Skip to Content

Warfarin Toxicity

WHAT YOU NEED TO KNOW:

Warfarin toxicity happens when you have too much warfarin in your body. Certain changes to foods and medicines can also increase the effect of warfarin. Warfarin is a medicine that is used to prevent or treat the formation of blot clots. It works by making your blood clot more slowly. Warfarin toxicity can cause bleeding that can become life-threatening.

DISCHARGE INSTRUCTIONS:

What to do if you think you or someone you know took too much warfarin:

Call the Poison Control Center at 1-800-222-1222 immediately.

Return to the emergency department if:

  • You have a severe headache or dizziness.
  • You have heavy bleeding that does not stop.
  • You have severe stomach pain or you vomit blood.
  • Your urine is pink, red, or dark brown.
  • You have black or bloody bowel movements.

Contact your healthcare provider if:

  • You have fever and chills.
  • Your gums bleed when you brush your teeth.
  • You have frequent nosebleeds.
  • You bruise easily.
  • You have red spots on your skin that look like a rash.
  • You have heavy bleeding during your period if you are a woman.
  • You have questions or concerns about your condition or care.

How to safely take warfarin:

  • Go to all your follow-up appointments. Your healthcare provider will need to monitor you closely while you are taking warfarin. He may need to adjust your dose based on your INR results.
  • Take this medicine exactly as directed. Contact your healthcare provider if you miss a dose or you have any questions about how to take warfarin.
  • Do not start or stop taking medicines or herbal supplements that can affect the way that warfarin works. Some examples include NSAIDs, aspirin, acetaminophen, and certain antacids, antibiotics, and medicines used to lower cholesterol. Some herbal supplements that can affect the way warfarin works are ginkgo biloba, garlic, fish oil, vitamin E, and tumeric. Talk to your healthcare provider before you start or stop any medicines.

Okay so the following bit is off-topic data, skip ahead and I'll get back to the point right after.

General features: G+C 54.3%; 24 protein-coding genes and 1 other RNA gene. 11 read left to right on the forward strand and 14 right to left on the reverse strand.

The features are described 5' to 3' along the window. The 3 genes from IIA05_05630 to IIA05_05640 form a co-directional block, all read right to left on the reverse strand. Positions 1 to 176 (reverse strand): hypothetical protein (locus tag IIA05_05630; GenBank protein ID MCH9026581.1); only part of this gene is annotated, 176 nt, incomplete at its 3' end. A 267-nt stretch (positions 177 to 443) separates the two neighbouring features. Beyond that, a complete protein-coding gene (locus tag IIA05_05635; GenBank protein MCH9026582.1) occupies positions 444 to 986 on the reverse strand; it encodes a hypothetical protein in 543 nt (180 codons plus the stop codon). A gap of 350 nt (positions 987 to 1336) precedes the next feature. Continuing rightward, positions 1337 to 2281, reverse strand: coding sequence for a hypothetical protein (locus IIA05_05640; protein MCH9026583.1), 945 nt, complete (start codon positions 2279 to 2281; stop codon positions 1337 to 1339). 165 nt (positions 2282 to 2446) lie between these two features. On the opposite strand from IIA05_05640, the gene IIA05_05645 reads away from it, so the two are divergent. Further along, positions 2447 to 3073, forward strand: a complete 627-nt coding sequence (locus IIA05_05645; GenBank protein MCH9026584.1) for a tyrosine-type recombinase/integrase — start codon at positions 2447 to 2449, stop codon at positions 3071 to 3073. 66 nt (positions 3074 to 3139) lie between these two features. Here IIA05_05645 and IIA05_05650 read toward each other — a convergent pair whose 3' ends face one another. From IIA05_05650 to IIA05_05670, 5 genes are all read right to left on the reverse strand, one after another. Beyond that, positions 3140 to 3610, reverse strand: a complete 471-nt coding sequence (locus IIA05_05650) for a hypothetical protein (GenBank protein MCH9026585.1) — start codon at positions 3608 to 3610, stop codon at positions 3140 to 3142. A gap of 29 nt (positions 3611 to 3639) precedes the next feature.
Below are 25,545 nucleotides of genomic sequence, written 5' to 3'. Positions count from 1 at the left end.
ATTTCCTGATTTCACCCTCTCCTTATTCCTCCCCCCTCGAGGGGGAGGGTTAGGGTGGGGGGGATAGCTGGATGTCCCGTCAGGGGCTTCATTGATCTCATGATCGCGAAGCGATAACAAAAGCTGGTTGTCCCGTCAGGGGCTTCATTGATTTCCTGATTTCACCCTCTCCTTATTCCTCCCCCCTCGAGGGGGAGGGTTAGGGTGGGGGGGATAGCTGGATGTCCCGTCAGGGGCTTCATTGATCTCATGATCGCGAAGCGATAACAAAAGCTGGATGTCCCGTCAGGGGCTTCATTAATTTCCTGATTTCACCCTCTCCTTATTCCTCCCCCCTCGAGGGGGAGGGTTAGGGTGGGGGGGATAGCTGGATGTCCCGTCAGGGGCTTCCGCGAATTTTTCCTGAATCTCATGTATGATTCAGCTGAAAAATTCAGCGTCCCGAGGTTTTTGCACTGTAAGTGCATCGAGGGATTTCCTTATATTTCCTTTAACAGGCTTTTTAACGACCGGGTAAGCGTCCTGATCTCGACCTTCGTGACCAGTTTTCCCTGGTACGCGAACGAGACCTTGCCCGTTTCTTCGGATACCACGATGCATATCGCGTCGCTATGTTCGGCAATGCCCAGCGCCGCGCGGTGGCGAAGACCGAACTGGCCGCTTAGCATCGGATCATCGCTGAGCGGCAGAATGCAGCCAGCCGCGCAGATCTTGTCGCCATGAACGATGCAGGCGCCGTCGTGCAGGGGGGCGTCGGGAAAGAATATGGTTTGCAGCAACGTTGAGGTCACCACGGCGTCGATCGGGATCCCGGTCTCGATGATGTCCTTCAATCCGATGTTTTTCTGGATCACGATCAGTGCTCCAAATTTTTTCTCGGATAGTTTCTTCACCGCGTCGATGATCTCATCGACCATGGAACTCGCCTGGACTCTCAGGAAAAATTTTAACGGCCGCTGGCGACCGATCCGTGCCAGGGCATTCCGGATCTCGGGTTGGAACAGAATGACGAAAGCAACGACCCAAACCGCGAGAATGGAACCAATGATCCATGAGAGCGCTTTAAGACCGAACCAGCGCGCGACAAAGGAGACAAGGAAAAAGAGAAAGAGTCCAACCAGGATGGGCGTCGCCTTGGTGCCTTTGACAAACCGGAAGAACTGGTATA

• Eat the same amount of vitamin K daily to help keep your INR stable. Vitamin K is found in green leafy vegetables, broccoli, grapes, and other foods. Ask your healthcare provider for more information about vitamin K.
  • Avoid alcohol. Alcohol increases your INR.

Wear medical alert identification:

Wear medical alert jewelry or carry a card that says you take warfarin. Ask where to get these items.

© 2016 Truven Health Analytics Inc. Information is for End User's use only and may not be sold, redistributed or otherwise used for commercial purposes. All illustrations and images included in CareNotes® are the copyrighted property of A.D.A.M., Inc. or Truven Health Analytics.

The above information is an educational aid only. It is not intended as medical advice for individual conditions or treatments. Talk to your doctor, nurse or pharmacist before following any medical regimen to see if it is safe and effective for you.

Hide